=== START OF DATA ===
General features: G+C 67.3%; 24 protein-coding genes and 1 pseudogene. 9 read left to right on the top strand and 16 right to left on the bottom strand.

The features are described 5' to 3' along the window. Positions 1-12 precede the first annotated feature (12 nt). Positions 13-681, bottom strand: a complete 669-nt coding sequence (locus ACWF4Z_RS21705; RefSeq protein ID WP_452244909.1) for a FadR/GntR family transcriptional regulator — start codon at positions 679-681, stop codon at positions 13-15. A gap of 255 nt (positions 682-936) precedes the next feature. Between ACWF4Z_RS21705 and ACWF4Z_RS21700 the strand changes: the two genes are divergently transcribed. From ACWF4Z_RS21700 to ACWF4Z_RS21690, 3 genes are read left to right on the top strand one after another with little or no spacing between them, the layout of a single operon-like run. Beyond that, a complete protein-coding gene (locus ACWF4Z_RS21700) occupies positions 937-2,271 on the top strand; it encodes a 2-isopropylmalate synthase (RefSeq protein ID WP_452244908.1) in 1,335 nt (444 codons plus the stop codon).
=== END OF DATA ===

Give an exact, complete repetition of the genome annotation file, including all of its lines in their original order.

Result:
General features: G+C 67.3%; 24 protein-coding genes and 1 pseudogene. 9 read left to right on the top strand and 16 right to left on the bottom strand.

The features are described 5' to 3' along the window. Positions 1-12 precede the first annotated feature (12 nt). Positions 13-681, bottom strand: a complete 669-nt coding sequence (locus ACWF4Z_RS21705; RefSeq protein ID WP_452244909.1) for a FadR/GntR family transcriptional regulator — start codon at positions 679-681, stop codon at positions 13-15. A gap of 255 nt (positions 682-936) precedes the next feature. Between ACWF4Z_RS21705 and ACWF4Z_RS21700 the strand changes: the two genes are divergently transcribed. From ACWF4Z_RS21700 to ACWF4Z_RS21690, 3 genes are read left to right on the top strand one after another with little or no spacing between them, the layout of a single operon-like run. Beyond that, a complete protein-coding gene (locus ACWF4Z_RS21700) occupies positions 937-2,271 on the top strand; it encodes a 2-isopropylmalate synthase (RefSeq protein ID WP_452244908.1) in 1,335 nt (444 codons plus the stop codon).